At this point, we all know that there are better abs options than situps, but knowing that, planks, paloff presses, and other stability-based tools – great as they are – can seem redundant in the lack of variety. It is important to check the functions of the abs to better equip you with the correct movements for your arsenal. Here is a quick lesson.
The heart of the matter: a better abs workout
Some people think that “core” training is about the good ol ‘six pack abs – the superficial abs that you can see. But in truth, the core encompasses everything between your hipbones and nipples. That means training properly, it involves training from multiple angles in multiple directions. Your abs serve four main purposes:
- Spine Extension: Often used as a stabilization exercise in back rehabilitation, this pattern involves bending the spine backwards. Supermans are a great example of this.
- Spinal Flexion: This is the act of bending forward. A sit-up pattern embodies this movement.
- Lateral flexion: This includes leaning your spine to one side or the other, or propping it up against external forces (think of a contact sport where you fight someone who is trying to knock you over from the side). Standing inclined dips train this movement pattern.
- Rotation: Twisting patterns require a lot of core activation to give you the right range of motion. Dumbbell wood chops and cable core rotations support core stability.
With all of these features, we have a serious range of options. It’s time to dig deep into the archives with some innovative training tools.
1. Side bend in goalkeeping position
What it aims at: lateral flexion
How it goes: Attach a thin tape to the base of a fixed point (machine, post, whatever you have) and place a pad or mat next to it. Play with the distance so that you can kneel (parallel to the anchor) on the leg furthest from the anchor point with the other leg fully extended and foot on (it’s okay if it’s not flat on the floor). Hold the band with both hands, then stretch it over your head. Bend your elbows slightly and keep your arms directly above your head, not forward. Using your core and obliques to slowly decrease the resistance, let the band get shorter and lean against the post. You should feel a deep stretch in the slopes on your other side. At the end of the stretch, straighten up again to a high position. Do 3 x 10-12 repetitions on each side.
2. Pikeups bike
What it aims at: Trunk flexion and antiextension (bonus: this also targets shoulder mobility)
How it goes: Find a rowing machine with a sliding seat. Bring the seat to the center / end of the machine so that it does not restrict your freedom of movement and rest the ball of your foot on it so it does not slide backwards when you lay on your hands to take a plank position (facing) . away from the machine). Bring your other foot onto the seat. Tension your core, then raise your hips to a high pike position. Try to end your head through your shoulders with your hips over your hands. Slowly return to the starting position of the plank. Avoid sinking too deeply and sagging your hips by keeping your core busy all the time and monitoring the pace. Do 3 x 10-12 repetitions on each side.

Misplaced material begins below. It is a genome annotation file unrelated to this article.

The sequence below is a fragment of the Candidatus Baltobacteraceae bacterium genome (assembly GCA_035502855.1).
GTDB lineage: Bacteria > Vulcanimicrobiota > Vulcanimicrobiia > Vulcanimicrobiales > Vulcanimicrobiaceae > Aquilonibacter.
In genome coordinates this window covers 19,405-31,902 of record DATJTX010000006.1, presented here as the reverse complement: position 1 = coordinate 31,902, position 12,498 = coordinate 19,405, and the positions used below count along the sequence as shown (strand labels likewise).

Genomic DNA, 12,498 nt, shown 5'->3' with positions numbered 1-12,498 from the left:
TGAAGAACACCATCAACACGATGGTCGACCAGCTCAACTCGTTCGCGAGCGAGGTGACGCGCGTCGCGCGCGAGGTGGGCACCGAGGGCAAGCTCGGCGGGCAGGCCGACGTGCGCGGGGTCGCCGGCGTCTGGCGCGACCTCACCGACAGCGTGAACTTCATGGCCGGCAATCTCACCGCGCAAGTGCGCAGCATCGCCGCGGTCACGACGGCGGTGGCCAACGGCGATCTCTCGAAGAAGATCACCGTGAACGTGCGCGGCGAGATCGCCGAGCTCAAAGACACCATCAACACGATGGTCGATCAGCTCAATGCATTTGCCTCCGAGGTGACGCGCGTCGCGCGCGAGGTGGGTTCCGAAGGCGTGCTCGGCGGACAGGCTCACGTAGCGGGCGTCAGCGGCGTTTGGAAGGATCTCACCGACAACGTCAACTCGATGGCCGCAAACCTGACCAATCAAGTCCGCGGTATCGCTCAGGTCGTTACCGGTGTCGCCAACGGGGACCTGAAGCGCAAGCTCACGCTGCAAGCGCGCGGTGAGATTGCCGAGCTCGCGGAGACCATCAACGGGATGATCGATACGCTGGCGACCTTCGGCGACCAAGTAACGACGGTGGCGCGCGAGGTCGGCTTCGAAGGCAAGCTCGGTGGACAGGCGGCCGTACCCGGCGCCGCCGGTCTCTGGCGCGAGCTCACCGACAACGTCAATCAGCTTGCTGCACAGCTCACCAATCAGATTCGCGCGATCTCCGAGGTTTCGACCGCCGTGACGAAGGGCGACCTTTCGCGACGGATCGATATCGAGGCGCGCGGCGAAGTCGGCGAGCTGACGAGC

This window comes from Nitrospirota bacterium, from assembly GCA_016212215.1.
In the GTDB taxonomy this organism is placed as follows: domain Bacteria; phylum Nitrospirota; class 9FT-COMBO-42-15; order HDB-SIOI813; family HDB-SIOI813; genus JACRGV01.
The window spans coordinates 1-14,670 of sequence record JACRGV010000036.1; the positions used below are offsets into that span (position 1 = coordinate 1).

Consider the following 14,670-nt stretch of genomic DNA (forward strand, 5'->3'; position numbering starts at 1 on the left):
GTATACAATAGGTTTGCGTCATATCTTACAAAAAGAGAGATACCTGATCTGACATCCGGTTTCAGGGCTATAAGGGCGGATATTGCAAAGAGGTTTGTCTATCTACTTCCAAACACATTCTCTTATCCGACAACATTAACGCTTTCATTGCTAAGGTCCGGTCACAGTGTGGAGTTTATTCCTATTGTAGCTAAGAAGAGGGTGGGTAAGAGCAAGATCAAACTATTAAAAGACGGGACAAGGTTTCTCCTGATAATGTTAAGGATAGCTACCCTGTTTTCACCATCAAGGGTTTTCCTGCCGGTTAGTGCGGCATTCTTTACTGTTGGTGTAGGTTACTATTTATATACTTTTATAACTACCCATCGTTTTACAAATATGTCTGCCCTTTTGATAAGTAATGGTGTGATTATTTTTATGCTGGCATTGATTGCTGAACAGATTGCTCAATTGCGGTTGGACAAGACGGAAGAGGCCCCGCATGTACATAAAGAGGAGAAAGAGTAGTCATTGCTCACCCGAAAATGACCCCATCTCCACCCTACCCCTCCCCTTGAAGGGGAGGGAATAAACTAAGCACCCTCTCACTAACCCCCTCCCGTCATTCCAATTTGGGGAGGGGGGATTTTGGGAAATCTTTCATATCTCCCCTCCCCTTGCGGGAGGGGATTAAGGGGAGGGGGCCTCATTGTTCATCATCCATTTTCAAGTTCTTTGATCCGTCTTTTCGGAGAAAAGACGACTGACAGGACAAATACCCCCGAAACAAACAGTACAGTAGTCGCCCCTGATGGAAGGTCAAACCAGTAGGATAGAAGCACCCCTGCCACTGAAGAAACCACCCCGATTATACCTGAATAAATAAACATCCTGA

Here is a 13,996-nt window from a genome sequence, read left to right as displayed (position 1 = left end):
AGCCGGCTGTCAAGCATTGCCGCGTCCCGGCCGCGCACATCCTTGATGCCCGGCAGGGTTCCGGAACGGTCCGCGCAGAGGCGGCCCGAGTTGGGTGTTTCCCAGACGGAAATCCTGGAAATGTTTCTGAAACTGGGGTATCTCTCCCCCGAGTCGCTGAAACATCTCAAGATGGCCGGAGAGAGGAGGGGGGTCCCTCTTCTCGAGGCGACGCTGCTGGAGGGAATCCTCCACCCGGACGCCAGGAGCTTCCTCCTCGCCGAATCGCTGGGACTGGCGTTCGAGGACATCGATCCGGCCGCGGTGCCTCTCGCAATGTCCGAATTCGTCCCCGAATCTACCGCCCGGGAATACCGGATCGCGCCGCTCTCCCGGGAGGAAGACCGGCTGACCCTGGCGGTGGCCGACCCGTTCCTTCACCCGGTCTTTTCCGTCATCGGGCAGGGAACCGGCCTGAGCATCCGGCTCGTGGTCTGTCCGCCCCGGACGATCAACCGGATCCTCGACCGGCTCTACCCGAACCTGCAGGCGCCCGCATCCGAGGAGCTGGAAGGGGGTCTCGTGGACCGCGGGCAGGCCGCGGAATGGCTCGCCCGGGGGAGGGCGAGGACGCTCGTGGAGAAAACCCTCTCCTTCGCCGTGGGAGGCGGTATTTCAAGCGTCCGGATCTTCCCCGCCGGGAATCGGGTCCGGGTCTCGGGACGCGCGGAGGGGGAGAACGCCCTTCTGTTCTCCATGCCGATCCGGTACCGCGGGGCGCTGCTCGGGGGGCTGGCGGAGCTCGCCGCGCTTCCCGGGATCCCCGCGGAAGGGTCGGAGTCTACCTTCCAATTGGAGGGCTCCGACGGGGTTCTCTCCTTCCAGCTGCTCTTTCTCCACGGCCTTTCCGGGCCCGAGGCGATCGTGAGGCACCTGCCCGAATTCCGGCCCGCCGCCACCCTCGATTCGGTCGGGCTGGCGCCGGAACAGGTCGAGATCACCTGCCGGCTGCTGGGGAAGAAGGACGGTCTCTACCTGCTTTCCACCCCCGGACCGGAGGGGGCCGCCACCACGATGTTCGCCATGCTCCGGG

3. Rollout for supine position
What it aims at: Trunk flexion and antiextension
How it goes: Set up a tilt bench at the height of your choice. Hold a light plate (10 pounds works well) and take a half-sit-up position, keeping the seat at chest level. Next, slowly extend your arms above your head (remember, you are in a sit-up position so that “overhead” really feels like it is behind you, not in front of you like an incline bench press). You shouldn’t be able to see your arms or the plate when in full extension. Hold for a full second, then slowly bring the weight back to your chest. Do 3 x 10-12 repetitions on each side. * This is a great alternative to rollouts as it is challenging for many to maintain a tight core without arching the spine. Flipping from a concealed position to an open position can alleviate some of this stress.
What it aims at: Trunk extension and flexion
How it goes: Sit on the floor with your legs straight and place your hands next to your buttocks. Raise through your hands to lift your core off the floor, and straighten through your hips for a table position, feet flat and knees bent 90 degrees. It’s okay if your spine rounds a little with this movement. Then slowly “swing” your body through your arms down to the starting position with your legs straight. Do 3 x 10-12 reps
5. Angled chops outside the bench
What it aims at: Anti-lateral flexion and anti-rotation
How it goes: Any exercise outside of the bench is sure to break the obliques, but adding work for the arms takes things to a whole new dimension. Not for the faint of heart, this move was placed last because it requires a rock solid core. Find a flat bench and make sure it is stable before taking the classic off-bench position. We recommend weighing the other side down with a couple of stacked plates as shown above. Hook your feet under each side of the bench, making sure there is no support from the hip joint up. Keep your upper body straight and in line with your lower body (don’t sink to the floor or twist, stay straight). Holding a 5 pound plate, bring an extended arm overhead by arching your shoulders, then return to the lower position. Keep this slow. Do 2-3 x 8-10 repetitions on each side.
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